Trees Outside Forests Image-based Inventory (TOFii)

Research Issue

[photo:] NOAA images of US dust storms from 1935-36.

Severe dust storms of the 1930s in the Great Plains region of the United States spurred the creation of federal programs designed to combat soil erosion. [photo:] Major Planting Areas of the Prairie States Forestry (Shelterbelt) Project, 1935-1942.Under the Prairie States Forestry Project (1935-1942), more than 220 million trees were planted in 33,000 windbreaks totaling more than 18,000 miles in a swath stretching from North Dakota into Texas. The purpose of planting trees in these formations was to slow desiccating winds and to protect soil. This sparked widespread adoption of agroforestry practices across the central United States, particularly windbreaks and riparian buffers. However, the current state of these resources is largely unknown because there hasn’t been a coordinated monitoring effort for several decades. While there are national efforts to inventory and monitor forests, these programs employ a definition of "forest" that have area and width requirements that often exclude agroforestry practices; hence, we refer to such trees as “Trees Outside Forests” (TOF). This lack of information has left decision makers unable to answer commonly asked questions, such as:

  1. What is the extent of the TOF resource?
  2. Where are TOF located?
  3. What role do TOF serve on the landscape?
  4. How is the TOF resource changing?

Our research seeks to fill this information gap and provide the answers to these questions.

Our Research

We have several inter-related activities underway with two main objectives:

  1. Develop cost-effective, repeatable methods for extracting information from aerial imagery regarding Trees Outside Forests in the agricultural central U.S.
  2. Produce usable GIS-ready data products and information for land managers and decision makers.

To that end, we are mapping tree cover over large areas using 1-m resolution imagery from the USDA’s National Agriculture Imagery Program in two phases:

  • Phase 1: We have developed a method that we are using in conjunction with partner agencies to map all tree cover in North Dakota, South Dakota, Nebraska, Kansas, and the panhandle of Texas. Funding for these statewide mapping efforts comes from USFS Forest Inventory & Analysis Program, USFS State & Private Forestry, and state agencies.
  • Phase 2: We have developed shape-based classifiers to infer the function of these trees on the landscape.

State Status Maps

(Last updated February 12, 2021)

Additionally, we recently received a Microsoft A.I. for Earth and ESRI award under which we will be exploring cloud-based computing technology to speed up our mapping process.

In collaboration with the USDA Forest Service’s Geospatial Technology & Applications Center, a line intersect sampling tool was developed for use in estimating total length of windbreaks. In collaboration with partners, we have applied this tool for two different points in time for both Nebraska and Kansas. This process is a rapid assessment tool intended to provide some information as a bridge to a time when statewide mapping will become a more rapid process.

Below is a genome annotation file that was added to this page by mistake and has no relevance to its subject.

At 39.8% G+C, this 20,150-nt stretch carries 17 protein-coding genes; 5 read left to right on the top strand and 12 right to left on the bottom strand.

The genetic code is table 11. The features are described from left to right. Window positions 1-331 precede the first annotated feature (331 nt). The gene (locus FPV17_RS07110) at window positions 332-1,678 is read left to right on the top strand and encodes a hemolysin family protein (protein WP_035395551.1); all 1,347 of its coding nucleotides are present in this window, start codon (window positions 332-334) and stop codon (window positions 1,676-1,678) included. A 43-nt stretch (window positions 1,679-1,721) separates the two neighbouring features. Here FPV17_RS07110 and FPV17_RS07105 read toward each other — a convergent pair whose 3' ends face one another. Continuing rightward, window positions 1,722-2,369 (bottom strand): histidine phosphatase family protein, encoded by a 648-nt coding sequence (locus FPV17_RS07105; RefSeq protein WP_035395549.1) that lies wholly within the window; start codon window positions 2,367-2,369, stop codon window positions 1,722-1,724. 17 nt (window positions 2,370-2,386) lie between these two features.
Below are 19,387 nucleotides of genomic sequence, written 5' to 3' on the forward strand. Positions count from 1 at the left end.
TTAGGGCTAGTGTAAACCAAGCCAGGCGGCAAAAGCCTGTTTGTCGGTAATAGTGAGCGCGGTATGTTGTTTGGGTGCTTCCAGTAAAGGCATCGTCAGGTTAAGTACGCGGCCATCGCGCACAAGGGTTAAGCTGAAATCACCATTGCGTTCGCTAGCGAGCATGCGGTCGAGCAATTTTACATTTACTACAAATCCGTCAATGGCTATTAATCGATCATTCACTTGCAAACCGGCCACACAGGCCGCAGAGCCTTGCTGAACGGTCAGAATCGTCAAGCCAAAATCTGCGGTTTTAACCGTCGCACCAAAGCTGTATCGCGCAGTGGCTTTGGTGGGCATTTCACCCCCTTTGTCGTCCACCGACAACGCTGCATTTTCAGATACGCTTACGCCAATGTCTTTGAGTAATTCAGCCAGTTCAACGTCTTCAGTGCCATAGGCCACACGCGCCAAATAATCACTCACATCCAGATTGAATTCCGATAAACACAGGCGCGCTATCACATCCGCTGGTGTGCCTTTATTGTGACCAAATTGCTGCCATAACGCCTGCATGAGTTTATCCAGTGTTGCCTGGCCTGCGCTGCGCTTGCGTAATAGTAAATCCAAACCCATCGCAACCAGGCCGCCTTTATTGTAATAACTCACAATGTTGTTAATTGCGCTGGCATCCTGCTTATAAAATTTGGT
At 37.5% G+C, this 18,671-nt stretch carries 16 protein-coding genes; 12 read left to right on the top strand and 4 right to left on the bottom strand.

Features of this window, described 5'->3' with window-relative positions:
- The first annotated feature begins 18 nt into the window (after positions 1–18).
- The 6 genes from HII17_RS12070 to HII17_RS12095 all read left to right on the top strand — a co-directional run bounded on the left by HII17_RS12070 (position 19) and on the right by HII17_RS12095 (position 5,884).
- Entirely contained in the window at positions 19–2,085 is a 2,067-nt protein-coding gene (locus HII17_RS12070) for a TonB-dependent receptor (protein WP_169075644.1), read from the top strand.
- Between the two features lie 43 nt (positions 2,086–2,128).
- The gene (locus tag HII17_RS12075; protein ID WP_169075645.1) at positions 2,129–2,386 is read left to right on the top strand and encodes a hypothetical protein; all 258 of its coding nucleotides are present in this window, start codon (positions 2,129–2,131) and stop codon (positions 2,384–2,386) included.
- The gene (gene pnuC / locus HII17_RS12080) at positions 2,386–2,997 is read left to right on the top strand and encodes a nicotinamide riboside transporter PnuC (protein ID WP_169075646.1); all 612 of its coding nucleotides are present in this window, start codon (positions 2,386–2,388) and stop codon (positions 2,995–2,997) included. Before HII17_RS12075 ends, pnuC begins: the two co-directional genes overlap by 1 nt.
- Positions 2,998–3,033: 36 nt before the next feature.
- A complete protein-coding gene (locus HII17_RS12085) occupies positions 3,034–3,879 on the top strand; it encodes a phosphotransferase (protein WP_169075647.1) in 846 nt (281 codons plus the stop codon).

Expected Outcomes

[photo:] Example of a field windbreak that also serves as a living snow fence.A number of geospatial datasets will result from our mapping process. These datasets will be available as both file downloads and web mapping services. See the results section below for examples.

We will aggregate the results from these statewide datasets to produce summaries of the tree resources at the state and sub-state level (watersheds, ecoregions, natural resource districts, etc.). These summaries will be made available as fact sheets and other published materials.

State agencies are already using the geospatial datasets as a starting point for engaging land owners to consider windbreak renovation or adoption, specific to each farm’s situation dependent on factors such as condition of existing windbreaks, proximity to water, susceptibility of soils to wind erosion, etc.

Research Results

Kellerman, Todd; Benagas, Jospeh; Meneguzzo, Dacia; Liknes, Greg. 2019. Making Trees Outside Forests Count. U.S. Dept. of Agriculture Forest Service National Agroforestry Center Story Map.

Kellerman, Todd A.; Meneguzzo, Dacia M.; Vaitkus, Milda; White, Monica; Ossell, Ryan; Sorsen, Nathan; Stannard, Jack; Gift, Trent; Cox, Jessica; Liknes, Greg C. 2019. High-resolution land cover of Nebraska (2014). Fort Collins, CO: Forest Service Research Data Archive.

Paull, Darci A.; Whitson, Jakob W.; Marcotte, Abbey L.; Liknes, Greg C.; Meneguzzo, Dacia M.; Kellerman, Todd A. 2017. High-resolution land cover of Kansas (2015). Fort Collins, CO: Forest Service Research Data Archive. Updated 27 November 2017.

Liknes, Greg C.; Meneguzzo, Dacia M.; Kellerman, Todd A. 2017. Shape indexes for semi-automated detection of windbreaks in thematic tree cover maps from the central United States. International Journal of Applied Earth Observation and Geoinformation. 59: 167-174.

Meneguzzo, Dacia M.; Liknes, Greg C.; Nelson, Mark D. 2013. Mapping trees outside forests using high-resolution aerial imagery: a comparison of pixel- and object based classification approaches. Environmental Monitoring and Assessment. 185: 6261-6275.

Research Participants

Principal Investigators

  • Dacia Meneguzzo, USDA Forest Service Northern Research Station, Research Forester

Research Partners

  • Last modified: February 12, 2021